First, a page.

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On the eve of our next big decision, our beloved moderator, Paul Roberts offers this inspiring invitation.

Dear Friends,

In September as we prepared to close the sale of our property at 400 High Street, I sent a letter to the congregation that conveyed many of my thoughts on our congregation and its history, and what we accomplished in 2014 to that time.

June’s congregational vote to approve the sale of the old buildings and establish Sanctuary was a true turning point in the history of the Congregational Church of West Medford and its members. Getting to that point was a challenge, and it required a committed effort on the part of many members. The decision to sell was difficult for many and traumatic for some, especially those who have been lifelong members of the congregation for 30-50 years. However the actual determination to sell was not difficult. We had very little choice.

We did have a choice between closing the congregation or transforming it into a new entity with a new mission and using our newly “liquid” assets to implement that mission. The simple, easy choice would have been to close. The difficult choice was to reorganize, to dramatically reduce the physical footprint of our facilities and to dramatically expand our spiritual footprint in our community.

Rev. Olapade bore the bulk of the burden in marketing and selling 400 High Street, in closing 400 High Street and determining what material goods would be left behind, thrown away, given away, or transported to Sanctuary. She was also responsible for establishing the vision of what 458 High Street, “Sanctuary,” would look like physically, and for hiring and supervising the contractors who implemented that vision. She was the key person in advertising for, interviewing, and selecting trained professionals to work part-time to help make Sanctuary a success.

The “bad” news was that most of these responsibilities and efforts were concurrent, so the past twelve months have been challenging and demanding for our minister. We are truly blessed to have Rev. Wendy Miller Olapade as our pastor. Without her, I do not think we would be poised where we are. We must take good care of her so she is physically and spiritually at her best,

The 2015 Annual Meeting with the 2014 Annual Report represents another watershed for our congregation. We are voting on our first “new budget” with the emphasis on people and programming rather than on pipes and plaster. We are authorizing the hiring of three part-time professionals to do things we cannot do ourselves and to encourage and guide us to do the things that individual members can and should do. We are voting on a dramatic revision of the bylaws to help us literally do more with less, with fewer people investing their time in the church but doing so more wisely, efficiently and effectively than we did before.

We are voting to establish a policy of generosity and a focus on mission to our community, rather than a mission to try to maintain a large, impressive, and expensive edifice that served a declining percentage of our community.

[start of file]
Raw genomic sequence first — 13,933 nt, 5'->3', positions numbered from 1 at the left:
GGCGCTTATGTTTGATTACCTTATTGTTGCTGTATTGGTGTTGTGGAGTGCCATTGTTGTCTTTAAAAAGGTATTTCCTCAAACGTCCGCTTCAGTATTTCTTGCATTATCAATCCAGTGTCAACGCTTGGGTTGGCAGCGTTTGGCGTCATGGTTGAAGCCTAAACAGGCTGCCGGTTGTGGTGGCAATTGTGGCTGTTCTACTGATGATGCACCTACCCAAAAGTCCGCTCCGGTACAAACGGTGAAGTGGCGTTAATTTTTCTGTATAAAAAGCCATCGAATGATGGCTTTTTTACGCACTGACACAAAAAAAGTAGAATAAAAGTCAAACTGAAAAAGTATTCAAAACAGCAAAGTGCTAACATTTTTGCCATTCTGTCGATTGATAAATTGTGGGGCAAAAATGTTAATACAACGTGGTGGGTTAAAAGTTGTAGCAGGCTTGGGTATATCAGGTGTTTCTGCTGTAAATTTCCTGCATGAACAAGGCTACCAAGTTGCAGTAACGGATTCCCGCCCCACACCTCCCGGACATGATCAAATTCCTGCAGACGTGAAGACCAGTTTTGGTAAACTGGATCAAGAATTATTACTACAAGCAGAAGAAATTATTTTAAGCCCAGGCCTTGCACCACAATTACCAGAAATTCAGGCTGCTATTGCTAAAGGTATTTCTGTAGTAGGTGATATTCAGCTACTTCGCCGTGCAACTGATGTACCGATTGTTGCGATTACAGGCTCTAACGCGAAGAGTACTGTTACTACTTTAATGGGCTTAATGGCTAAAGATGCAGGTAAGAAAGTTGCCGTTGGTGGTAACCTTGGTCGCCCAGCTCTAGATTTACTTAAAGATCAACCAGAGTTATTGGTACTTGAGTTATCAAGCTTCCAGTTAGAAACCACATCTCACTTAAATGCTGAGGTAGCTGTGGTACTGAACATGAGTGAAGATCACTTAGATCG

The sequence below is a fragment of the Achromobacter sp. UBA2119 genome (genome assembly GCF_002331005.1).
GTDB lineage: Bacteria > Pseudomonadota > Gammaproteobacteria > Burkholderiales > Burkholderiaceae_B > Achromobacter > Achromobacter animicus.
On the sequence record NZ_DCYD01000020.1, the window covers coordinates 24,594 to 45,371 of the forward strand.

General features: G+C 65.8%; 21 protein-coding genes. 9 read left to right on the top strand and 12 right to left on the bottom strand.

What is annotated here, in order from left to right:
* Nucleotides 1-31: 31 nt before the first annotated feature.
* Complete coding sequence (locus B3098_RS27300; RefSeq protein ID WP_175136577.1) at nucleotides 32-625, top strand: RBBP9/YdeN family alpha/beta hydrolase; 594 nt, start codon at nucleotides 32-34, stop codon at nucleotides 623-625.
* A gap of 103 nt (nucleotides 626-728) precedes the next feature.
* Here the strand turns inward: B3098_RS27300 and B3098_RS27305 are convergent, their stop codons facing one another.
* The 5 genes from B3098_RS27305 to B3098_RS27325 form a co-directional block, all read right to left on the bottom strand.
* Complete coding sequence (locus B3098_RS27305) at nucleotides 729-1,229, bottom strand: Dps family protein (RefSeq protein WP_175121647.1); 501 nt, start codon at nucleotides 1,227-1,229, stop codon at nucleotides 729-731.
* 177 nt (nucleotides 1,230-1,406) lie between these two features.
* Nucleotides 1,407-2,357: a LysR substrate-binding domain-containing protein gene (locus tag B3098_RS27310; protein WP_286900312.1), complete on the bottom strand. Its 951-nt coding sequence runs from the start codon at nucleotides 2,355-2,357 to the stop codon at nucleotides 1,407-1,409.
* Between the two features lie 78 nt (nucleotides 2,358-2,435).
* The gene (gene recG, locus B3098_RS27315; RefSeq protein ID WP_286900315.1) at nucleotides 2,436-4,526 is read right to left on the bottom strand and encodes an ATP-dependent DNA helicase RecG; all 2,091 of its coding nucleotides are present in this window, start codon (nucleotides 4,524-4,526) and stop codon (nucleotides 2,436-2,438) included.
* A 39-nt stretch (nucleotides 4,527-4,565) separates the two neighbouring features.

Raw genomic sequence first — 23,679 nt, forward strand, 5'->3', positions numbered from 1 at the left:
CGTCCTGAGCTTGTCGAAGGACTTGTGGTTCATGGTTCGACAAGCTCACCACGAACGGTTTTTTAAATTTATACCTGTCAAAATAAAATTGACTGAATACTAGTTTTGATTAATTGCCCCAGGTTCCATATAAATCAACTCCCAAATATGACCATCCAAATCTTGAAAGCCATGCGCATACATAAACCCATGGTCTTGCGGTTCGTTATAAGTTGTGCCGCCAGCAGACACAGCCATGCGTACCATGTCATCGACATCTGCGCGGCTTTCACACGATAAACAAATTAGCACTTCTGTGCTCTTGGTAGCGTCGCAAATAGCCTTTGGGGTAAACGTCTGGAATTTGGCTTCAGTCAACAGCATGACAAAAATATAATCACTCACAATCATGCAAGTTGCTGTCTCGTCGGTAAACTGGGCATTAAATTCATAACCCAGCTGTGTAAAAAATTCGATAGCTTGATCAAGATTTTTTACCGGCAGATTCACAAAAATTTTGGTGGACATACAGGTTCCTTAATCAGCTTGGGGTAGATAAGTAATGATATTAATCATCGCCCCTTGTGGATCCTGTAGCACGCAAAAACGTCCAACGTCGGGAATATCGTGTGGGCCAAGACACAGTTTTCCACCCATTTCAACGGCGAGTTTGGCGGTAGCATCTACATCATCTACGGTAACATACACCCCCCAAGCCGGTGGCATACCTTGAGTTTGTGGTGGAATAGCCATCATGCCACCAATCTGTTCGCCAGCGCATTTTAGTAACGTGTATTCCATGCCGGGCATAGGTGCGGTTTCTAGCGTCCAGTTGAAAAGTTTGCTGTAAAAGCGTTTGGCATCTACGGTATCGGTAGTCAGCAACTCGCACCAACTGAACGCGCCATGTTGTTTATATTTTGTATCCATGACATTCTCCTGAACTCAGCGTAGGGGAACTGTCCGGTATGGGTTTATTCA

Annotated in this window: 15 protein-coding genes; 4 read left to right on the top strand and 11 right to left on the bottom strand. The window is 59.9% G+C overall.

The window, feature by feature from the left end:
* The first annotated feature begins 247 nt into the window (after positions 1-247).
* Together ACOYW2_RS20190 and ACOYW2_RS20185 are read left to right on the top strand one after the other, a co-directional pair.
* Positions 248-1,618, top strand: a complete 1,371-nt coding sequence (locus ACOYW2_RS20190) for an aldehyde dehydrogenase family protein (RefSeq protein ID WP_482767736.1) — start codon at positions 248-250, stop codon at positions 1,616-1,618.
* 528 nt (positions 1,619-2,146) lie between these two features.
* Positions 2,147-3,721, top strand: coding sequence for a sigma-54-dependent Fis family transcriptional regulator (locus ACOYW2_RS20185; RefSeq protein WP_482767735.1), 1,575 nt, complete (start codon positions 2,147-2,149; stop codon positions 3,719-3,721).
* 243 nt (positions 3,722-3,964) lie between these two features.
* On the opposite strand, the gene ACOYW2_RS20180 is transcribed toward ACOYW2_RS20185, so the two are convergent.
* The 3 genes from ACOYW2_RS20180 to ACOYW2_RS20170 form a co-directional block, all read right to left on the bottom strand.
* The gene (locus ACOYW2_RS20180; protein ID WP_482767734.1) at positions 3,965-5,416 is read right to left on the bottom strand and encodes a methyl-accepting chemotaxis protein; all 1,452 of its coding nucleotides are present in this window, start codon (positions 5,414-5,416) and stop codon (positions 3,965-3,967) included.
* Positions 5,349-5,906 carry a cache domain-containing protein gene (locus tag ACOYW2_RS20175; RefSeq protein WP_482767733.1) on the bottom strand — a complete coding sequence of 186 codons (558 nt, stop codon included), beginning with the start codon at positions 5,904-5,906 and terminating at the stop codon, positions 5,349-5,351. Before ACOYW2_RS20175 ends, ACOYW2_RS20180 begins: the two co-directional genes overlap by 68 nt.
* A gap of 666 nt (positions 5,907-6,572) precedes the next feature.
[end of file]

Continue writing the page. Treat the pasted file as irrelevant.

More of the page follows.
Perhaps more important, we are changing our personal orientation. Many were comfortable at 400 High Street. It was familiar. It was in one very real sense a family. We went through a number of changes in our worship service over the past five years, but we were comfortable. Comfortable. Dealing with the known, the familiar.

As we embark on 2015, we really don’t know what Sanctuary will be, will look like in January 2016. We don’t know all of what we will be doing. Little will be familiar,
except for the several dozen people who moved from 400 to 458.

Sanctuary will be doing new, different, and widely diverse, things. Some efforts will fail. Some will succeed. Once we officially close 2014, a year of radical change for us, we will actually be embarking on more dramatic changes. Rev. Olapade and her professional staff will have to focus at least 75% of their energy and attention on people “outside 458.” We “inside 458” must grow more self-sufficient while focusing more attention “outside 458,” which will change us individually. Think of the Pine Ridge Mission. What our mission did for others. What the mission did for us, individually and as a church family.

We have to start thinking about how we envision success. How we will measure it. How we will have to plan for dramatic changes when we are successful. We will establish milestones for evaluating our programs and will have to be flexible in modifying and adjusting our programs. Flexibility will become more important than familiarity. Enthusiasm will become more important than familiarity. We will be seeking change. We will be implementing change, because that is what Sanctuary is all about. Making important changes in the lives of our neighbors and our selves. It is risky. It is scary. And exciting. Congratulations on having the courage to make that decision. Now we must have the courage and strength to live that decision. We are embarking on a real journey of faith.

God bless,


Paul M. Roberts

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